Preparing for an uncertain future is a difficult task when students are given outdated tests and being subjected to outdated methods, while teachers are encouraged to be innovative, out-of-the-box professionals working in an in-the-box education system.

“We need to prepare them to be flexible, critical thinking, problem solvers.” 

In consideration of all that I observe, even with some great innovation, and a whole bunch of technology integration that is taking place in so many schools across the country, I don’t believe “preparing our students for life” is the focus or goal of education today. The real irony is that school for kids is real life, a fact often overlooked by educators.

The most obvious reason this is not the case is that we don’t have a clue what the future holds for our children. We will have them in public schools for 13 years. Try to envision what it was like looking backwards to the world as we knew it then. 1999 was quite a different world. We had scarcely a clue of what to expect to find in 2012. The only way to prepare kids for life was to make adjustments every step of the way. The education system does not favor on-the-fly adjustments. The education system needs to weigh, deliberate and consider each and every change. It must all be research-based, and research takes time. Education is not ahead of the curve in incorporating technology in learning, it continues to play catch up. A technology-driven society does not allow the luxury of catching up. Yet, we still claim to be preparing kids for life.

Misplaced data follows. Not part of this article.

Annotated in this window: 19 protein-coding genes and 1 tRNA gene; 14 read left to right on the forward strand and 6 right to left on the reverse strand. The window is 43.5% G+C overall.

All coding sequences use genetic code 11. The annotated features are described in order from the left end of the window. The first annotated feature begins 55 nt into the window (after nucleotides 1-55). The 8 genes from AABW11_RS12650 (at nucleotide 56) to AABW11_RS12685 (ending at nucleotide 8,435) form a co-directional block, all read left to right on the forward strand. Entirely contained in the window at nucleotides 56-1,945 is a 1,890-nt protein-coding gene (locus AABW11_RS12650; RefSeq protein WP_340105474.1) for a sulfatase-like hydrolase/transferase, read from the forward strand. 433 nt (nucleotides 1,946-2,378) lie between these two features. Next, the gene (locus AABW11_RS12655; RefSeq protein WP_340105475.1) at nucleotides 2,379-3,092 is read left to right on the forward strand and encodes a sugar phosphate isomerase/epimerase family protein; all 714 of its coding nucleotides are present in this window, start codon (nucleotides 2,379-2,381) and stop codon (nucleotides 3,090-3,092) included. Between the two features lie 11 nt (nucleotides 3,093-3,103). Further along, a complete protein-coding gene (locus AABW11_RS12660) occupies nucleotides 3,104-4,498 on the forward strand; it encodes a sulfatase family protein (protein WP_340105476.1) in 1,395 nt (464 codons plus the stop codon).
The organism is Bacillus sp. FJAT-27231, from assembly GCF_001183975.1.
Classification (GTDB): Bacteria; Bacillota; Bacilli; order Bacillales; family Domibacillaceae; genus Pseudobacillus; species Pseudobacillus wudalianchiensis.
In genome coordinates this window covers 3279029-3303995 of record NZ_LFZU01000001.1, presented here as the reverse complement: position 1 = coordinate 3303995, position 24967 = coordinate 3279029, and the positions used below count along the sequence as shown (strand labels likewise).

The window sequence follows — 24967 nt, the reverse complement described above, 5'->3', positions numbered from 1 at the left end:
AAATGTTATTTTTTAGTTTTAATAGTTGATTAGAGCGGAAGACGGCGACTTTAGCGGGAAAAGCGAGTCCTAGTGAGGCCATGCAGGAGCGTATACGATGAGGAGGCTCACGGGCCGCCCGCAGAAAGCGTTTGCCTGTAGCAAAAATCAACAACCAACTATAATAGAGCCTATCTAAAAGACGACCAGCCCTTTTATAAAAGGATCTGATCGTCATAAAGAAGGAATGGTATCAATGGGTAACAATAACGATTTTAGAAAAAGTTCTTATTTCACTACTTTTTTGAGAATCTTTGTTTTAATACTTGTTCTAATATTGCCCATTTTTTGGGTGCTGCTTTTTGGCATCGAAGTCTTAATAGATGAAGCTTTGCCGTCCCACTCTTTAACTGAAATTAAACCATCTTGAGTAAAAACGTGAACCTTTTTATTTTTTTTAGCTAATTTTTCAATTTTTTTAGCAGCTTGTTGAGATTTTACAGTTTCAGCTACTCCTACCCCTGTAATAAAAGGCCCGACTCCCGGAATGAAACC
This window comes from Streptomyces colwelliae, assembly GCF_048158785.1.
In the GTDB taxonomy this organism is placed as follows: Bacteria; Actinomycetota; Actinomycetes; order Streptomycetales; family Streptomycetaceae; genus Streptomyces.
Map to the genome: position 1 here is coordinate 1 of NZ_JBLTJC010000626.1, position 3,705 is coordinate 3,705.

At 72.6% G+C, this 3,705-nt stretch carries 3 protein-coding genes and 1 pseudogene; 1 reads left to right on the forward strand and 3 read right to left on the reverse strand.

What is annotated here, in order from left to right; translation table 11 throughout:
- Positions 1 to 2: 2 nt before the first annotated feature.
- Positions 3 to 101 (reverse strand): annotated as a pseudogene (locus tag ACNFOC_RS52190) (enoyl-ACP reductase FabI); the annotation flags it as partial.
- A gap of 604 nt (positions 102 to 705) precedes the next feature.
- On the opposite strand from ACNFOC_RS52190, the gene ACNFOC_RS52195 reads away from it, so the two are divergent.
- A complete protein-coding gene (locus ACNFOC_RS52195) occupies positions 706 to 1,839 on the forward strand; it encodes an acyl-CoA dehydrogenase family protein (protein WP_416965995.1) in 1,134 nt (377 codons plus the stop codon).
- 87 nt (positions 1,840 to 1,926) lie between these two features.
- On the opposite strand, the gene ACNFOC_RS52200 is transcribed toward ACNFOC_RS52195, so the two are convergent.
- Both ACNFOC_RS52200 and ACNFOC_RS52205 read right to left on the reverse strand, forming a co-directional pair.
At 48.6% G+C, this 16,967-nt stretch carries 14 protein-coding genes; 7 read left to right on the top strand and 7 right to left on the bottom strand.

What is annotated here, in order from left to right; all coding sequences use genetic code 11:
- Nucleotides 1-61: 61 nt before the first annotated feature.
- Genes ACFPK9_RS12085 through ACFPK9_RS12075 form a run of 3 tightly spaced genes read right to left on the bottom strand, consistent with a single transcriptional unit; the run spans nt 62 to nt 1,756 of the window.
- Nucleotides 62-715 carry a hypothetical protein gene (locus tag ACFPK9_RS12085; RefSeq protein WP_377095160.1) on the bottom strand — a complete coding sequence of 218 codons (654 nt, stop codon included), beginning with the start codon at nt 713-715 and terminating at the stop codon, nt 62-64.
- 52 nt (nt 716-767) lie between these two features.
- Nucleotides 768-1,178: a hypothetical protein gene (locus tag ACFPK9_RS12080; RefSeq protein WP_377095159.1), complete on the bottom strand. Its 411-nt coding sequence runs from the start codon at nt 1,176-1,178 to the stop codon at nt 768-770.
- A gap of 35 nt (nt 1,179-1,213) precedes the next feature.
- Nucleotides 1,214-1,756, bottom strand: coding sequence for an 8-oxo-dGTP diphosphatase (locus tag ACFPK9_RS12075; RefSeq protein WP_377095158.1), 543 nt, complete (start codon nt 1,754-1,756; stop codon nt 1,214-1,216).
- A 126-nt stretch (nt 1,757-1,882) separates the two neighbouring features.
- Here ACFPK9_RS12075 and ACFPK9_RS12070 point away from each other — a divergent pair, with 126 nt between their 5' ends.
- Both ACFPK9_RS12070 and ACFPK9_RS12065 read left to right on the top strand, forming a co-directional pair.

Content in past decades was slow to change. Even as advances were made in science, history, geography and literature, the world itself moved at a slower pace, so time and change were less critical. We had a print media that was driven by time-sensitive events, but the time was stretched out by print deadlines. Textbooks were relevant for longer periods of time. Today, whole countries that were in existence a short while back have changed names, boundaries, populations and cultures seemingly overnight. Our outdated textbooks that we continue to use cannot keep up with the rapid change of the world today. Yet, we still claim to be preparing kids for life.

We have research showing different modalities of learning. We embrace differentiation in teaching. We strive for inclusion of all students to learn in a single teaching environment while addressing individual strengths for learning. We talk about personalized learning for each student. We use individualized learning plans to maximize learning. We recognize that all kids are created different. Even in consideration of all of that, we standardize their assessment. Yet, we still claim to be preparing kids for life.

Continue Reading:  SmartBrief/SmartBlog on Education

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